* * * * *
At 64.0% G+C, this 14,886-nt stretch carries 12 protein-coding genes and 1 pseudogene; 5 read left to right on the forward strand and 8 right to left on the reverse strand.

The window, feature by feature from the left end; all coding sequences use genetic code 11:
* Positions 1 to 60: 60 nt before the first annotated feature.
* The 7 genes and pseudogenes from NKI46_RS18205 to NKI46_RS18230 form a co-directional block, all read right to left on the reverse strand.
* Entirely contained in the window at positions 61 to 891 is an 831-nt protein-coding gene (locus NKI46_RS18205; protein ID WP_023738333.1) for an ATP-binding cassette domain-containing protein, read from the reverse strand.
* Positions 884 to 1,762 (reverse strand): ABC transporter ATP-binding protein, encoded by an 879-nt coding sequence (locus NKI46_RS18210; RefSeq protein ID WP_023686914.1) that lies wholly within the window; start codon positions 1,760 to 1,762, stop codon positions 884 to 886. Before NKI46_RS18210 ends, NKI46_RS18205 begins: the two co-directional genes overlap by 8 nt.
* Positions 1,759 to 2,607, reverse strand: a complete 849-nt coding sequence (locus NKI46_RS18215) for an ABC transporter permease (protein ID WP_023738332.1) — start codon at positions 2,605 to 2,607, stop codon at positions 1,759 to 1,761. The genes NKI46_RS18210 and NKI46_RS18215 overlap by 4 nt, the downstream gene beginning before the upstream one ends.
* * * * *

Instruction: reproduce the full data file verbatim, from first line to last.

At 64.0% G+C, this 14,886-nt stretch carries 12 protein-coding genes and 1 pseudogene; 5 read left to right on the forward strand and 8 right to left on the reverse strand.

The window, feature by feature from the left end; all coding sequences use genetic code 11:
* Positions 1 to 60: 60 nt before the first annotated feature.
* The 7 genes and pseudogenes from NKI46_RS18205 to NKI46_RS18230 form a co-directional block, all read right to left on the reverse strand.
* Entirely contained in the window at positions 61 to 891 is an 831-nt protein-coding gene (locus NKI46_RS18205; protein ID WP_023738333.1) for an ATP-binding cassette domain-containing protein, read from the reverse strand.
* Positions 884 to 1,762 (reverse strand): ABC transporter ATP-binding protein, encoded by an 879-nt coding sequence (locus NKI46_RS18210; RefSeq protein ID WP_023686914.1) that lies wholly within the window; start codon positions 1,760 to 1,762, stop codon positions 884 to 886. Before NKI46_RS18210 ends, NKI46_RS18205 begins: the two co-directional genes overlap by 8 nt.
* Positions 1,759 to 2,607, reverse strand: a complete 849-nt coding sequence (locus NKI46_RS18215) for an ABC transporter permease (protein ID WP_023738332.1) — start codon at positions 2,605 to 2,607, stop codon at positions 1,759 to 1,761. The genes NKI46_RS18210 and NKI46_RS18215 overlap by 4 nt, the downstream gene beginning before the upstream one ends.